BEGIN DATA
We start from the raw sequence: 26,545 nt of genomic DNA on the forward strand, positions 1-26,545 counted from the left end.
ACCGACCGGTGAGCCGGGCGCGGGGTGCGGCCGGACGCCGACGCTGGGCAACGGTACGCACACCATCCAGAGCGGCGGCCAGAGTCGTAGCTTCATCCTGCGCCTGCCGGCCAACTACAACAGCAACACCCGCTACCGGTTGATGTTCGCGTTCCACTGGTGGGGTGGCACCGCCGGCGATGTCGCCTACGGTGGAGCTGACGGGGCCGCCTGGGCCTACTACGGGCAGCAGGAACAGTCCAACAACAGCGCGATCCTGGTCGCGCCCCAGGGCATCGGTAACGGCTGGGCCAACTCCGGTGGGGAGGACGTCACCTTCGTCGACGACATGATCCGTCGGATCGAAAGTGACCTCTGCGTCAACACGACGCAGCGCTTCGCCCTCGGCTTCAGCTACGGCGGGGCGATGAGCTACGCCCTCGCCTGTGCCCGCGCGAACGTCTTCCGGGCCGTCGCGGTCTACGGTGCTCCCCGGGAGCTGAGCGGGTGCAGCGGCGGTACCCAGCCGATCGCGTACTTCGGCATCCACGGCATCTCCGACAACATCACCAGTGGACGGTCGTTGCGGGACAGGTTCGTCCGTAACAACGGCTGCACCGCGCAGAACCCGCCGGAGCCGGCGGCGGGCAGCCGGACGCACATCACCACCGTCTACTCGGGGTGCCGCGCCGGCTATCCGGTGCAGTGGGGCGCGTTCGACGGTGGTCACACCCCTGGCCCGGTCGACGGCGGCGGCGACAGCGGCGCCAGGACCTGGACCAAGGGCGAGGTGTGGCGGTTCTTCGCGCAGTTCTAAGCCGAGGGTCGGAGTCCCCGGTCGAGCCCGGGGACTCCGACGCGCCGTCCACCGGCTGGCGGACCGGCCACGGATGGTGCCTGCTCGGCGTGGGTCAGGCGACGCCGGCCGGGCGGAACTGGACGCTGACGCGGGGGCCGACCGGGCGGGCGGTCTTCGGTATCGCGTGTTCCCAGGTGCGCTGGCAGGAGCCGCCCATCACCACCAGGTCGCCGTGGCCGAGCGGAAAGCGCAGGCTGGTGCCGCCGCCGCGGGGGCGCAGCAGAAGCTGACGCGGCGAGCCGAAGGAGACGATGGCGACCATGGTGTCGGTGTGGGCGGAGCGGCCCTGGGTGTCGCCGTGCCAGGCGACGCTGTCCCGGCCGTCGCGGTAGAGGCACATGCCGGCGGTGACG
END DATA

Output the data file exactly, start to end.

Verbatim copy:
We start from the raw sequence: 26,545 nt of genomic DNA on the forward strand, positions 1-26,545 counted from the left end.
ACCGACCGGTGAGCCGGGCGCGGGGTGCGGCCGGACGCCGACGCTGGGCAACGGTACGCACACCATCCAGAGCGGCGGCCAGAGTCGTAGCTTCATCCTGCGCCTGCCGGCCAACTACAACAGCAACACCCGCTACCGGTTGATGTTCGCGTTCCACTGGTGGGGTGGCACCGCCGGCGATGTCGCCTACGGTGGAGCTGACGGGGCCGCCTGGGCCTACTACGGGCAGCAGGAACAGTCCAACAACAGCGCGATCCTGGTCGCGCCCCAGGGCATCGGTAACGGCTGGGCCAACTCCGGTGGGGAGGACGTCACCTTCGTCGACGACATGATCCGTCGGATCGAAAGTGACCTCTGCGTCAACACGACGCAGCGCTTCGCCCTCGGCTTCAGCTACGGCGGGGCGATGAGCTACGCCCTCGCCTGTGCCCGCGCGAACGTCTTCCGGGCCGTCGCGGTCTACGGTGCTCCCCGGGAGCTGAGCGGGTGCAGCGGCGGTACCCAGCCGATCGCGTACTTCGGCATCCACGGCATCTCCGACAACATCACCAGTGGACGGTCGTTGCGGGACAGGTTCGTCCGTAACAACGGCTGCACCGCGCAGAACCCGCCGGAGCCGGCGGCGGGCAGCCGGACGCACATCACCACCGTCTACTCGGGGTGCCGCGCCGGCTATCCGGTGCAGTGGGGCGCGTTCGACGGTGGTCACACCCCTGGCCCGGTCGACGGCGGCGGCGACAGCGGCGCCAGGACCTGGACCAAGGGCGAGGTGTGGCGGTTCTTCGCGCAGTTCTAAGCCGAGGGTCGGAGTCCCCGGTCGAGCCCGGGGACTCCGACGCGCCGTCCACCGGCTGGCGGACCGGCCACGGATGGTGCCTGCTCGGCGTGGGTCAGGCGACGCCGGCCGGGCGGAACTGGACGCTGACGCGGGGGCCGACCGGGCGGGCGGTCTTCGGTATCGCGTGTTCCCAGGTGCGCTGGCAGGAGCCGCCCATCACCACCAGGTCGCCGTGGCCGAGCGGAAAGCGCAGGCTGGTGCCGCCGCCGCGGGGGCGCAGCAGAAGCTGACGCGGCGAGCCGAAGGAGACGATGGCGACCATGGTGTCGGTGTGGGCGGAGCGGCCCTGGGTGTCGCCGTGCCAGGCGACGCTGTCCCGGCCGTCGCGGTAGAGGCACATGCCGGCGGTGACG